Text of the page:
by Ed Chasteen


Interurban road runs seventeen miles straight, flat and smooth through open country still mostly cropland, with a few newly-minted homes. Farm trucks and assorted tractors vie with bicycles from Ferrelview to Dearborn. Little Toot drew us to breakfast in this place of near 500 more than 20 years ago when we first began to ride. After it burned, Logan’s Bar &Grill one day came and lingered for a while. Then Cook’s Corner Café occupied part of what once had been the Lickskillit Mall, kitty-corner across Main Street from where Little Toot had been. When after more than five years, Cook’s Corner moved to Smithville, we could find no breakfast in Smithville.

Then it was we realized that Interurban Road ran not only to but through Dearborn. Through its brief journey through town it’s called Main Street and becomes county road Y as it acquires hills and turns and comes some eight miles past to a truck stop café just off I-29 on this near side of the tiny town of Faucett.

Big Rigs Café is reason enough to pedal the 23 miles from Ferrelview. Comfort comes on more than the plate: The private room we’re always given; the care bestowed by ministering angels as they bring us ice water, ice tea, hot coffee and the breakfast of our choice.

The journey really is the destination. Nothing comes close to the natural high of pedaling a bicycle on such a day as this. A close second, though, is the interlude that comes in a small town café two hours into the ride, with another two still to come. Jessica Martinez, Bev Jocobs, and Patti Elliot wait on us today and make us welcome.



Riders today: Mike Margaita, Sean Cavanough, Mike Nason, Dustin Prockish, David Evans, Craig Leff, Ed Piepergerdes, Paul Klawinski, Jeremy Briscoe, Richard Woodruff, Greg Snodgrass, Bill Hessel, John Vernickas, Ed Chasteen, Dwayne Hughes, Mark Maston

September 15, 2018

Open Letter to Morris Dees at the Southern Poverty Law Center


Your recent letter ended: “If you can, please send a generous gift. Just as important, be an activist for justice in your local community.”

HateBusters started as a class project in my Race Relations class at William Jewell College in 1988 when David Duke was elected to the Louisiana State Legislature. The governor, a black church and a white church invited us to come to Baton Rouge to help the state redeem itself.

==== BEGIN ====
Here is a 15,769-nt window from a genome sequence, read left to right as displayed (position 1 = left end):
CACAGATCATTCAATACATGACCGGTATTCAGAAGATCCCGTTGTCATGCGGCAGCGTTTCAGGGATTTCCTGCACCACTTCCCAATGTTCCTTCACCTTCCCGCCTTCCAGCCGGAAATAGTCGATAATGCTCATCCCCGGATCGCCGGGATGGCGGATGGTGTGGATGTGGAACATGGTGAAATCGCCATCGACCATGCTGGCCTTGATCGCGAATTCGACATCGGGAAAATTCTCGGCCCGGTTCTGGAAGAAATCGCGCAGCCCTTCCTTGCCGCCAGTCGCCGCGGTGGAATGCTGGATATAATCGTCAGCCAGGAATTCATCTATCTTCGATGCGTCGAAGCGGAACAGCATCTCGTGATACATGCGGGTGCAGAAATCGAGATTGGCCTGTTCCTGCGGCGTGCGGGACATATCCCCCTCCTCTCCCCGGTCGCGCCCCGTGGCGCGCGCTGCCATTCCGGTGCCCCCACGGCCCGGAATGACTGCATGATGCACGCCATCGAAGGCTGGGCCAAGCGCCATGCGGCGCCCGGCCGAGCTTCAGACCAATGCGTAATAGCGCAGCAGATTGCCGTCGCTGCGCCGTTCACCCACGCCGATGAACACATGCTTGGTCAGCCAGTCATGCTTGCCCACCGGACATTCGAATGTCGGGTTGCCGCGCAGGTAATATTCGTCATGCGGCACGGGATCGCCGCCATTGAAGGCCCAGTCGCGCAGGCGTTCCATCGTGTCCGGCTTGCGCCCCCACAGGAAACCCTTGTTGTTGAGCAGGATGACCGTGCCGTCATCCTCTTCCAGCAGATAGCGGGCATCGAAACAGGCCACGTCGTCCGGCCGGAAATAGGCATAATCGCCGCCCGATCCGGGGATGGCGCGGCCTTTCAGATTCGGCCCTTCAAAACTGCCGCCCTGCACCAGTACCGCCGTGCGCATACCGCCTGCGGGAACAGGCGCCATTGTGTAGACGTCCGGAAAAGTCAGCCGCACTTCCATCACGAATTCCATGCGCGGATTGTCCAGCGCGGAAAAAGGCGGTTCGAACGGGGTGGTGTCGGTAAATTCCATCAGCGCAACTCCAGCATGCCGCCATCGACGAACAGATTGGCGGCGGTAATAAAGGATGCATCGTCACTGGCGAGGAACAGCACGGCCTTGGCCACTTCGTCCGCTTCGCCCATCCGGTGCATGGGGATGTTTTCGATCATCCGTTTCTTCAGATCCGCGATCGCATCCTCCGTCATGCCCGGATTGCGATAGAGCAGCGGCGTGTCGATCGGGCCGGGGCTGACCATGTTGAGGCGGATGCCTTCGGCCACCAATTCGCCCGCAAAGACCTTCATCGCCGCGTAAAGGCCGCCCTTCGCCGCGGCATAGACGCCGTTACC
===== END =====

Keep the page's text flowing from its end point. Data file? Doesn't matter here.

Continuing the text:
HateBusters is now a 501 c-3 non-profit. We teach our book, How To Like People Who Are not Like You. We respond immediately and publicly to all acts of hate that target any person’s race, religion, gender, nationality, sexual orientation. Haters are cowards. To wait encourages them to think either that we’re afraid of them or that we agree with them. Neither is true. Either makes them harder to beat.

If we had tons of money, we would send most of it to you. You operate on a grander scale. We focus on this little piece of God’s good earth we know as Greater Liberty. We live in Liberty, Missouri. We drew a 125-mile circle around our town, going north to Creston, Iowa and south to Carthage, Missouri; west to Manhattan, Kansas and east to Columbia, Missouri. We call this place Greater Liberty.

Greater Liberty, though, is more a principle than a place. We all have Greater Liberty than we know to live above and beyond all the labels other folks apply to us and we uncritically assume, labels like race, religion, gender, nation, sexual orientation.

We HateBusters never have much money. By choice. That summer I biked alone and without money across America for 105 days made me know the power that comes from total dependence. Having to explain my self and my need and win a stranger’s help in under a minute, doing so hundreds of times from Orlando to Seattle to Anaheim, always with the same result, brings on a natural high from which you never come down.

No one is born hating. Everybody is a natural born HateBuster. If you don’t want to be one, we say, send us your name and we’ll take you off the list. Otherwise, you’re one of us. We give away membership cards. We have no dues and no meetings. Just work to do. We stay in touch by email.

Morris, I have admired the Southern Poverty Law Center for years. I sing your praises everywhere I go and in everything I do. I read every word in all the ways you send them to me. Years ago when I was given some money to give to a cause, I gave it to the SPLC. I have none now to give. My gift to you and the SPLC comes in what your letter said was just as important.

Together, we hoe to the end of the row.


Ed Chasteen, HateBusters founder


Come Monday Morning: Part One

September 3, 2018

Come Monday Morning

Part One


By Ed Chasteen


Come Monday morning, everyone in our town will love everybody. I was 15 years old that Sunday morning when this thought entered my head. Brother Clinard had just preached another elegant, eloquent sermon about loving all people. He had not been pastor of our church very long, having just finished seminary. But long enough for me to see him about town and know that he lived what he preached. He never raised his voice or made a gesture, but his sermons were powerful. Life changing. He brought heaven down to earth.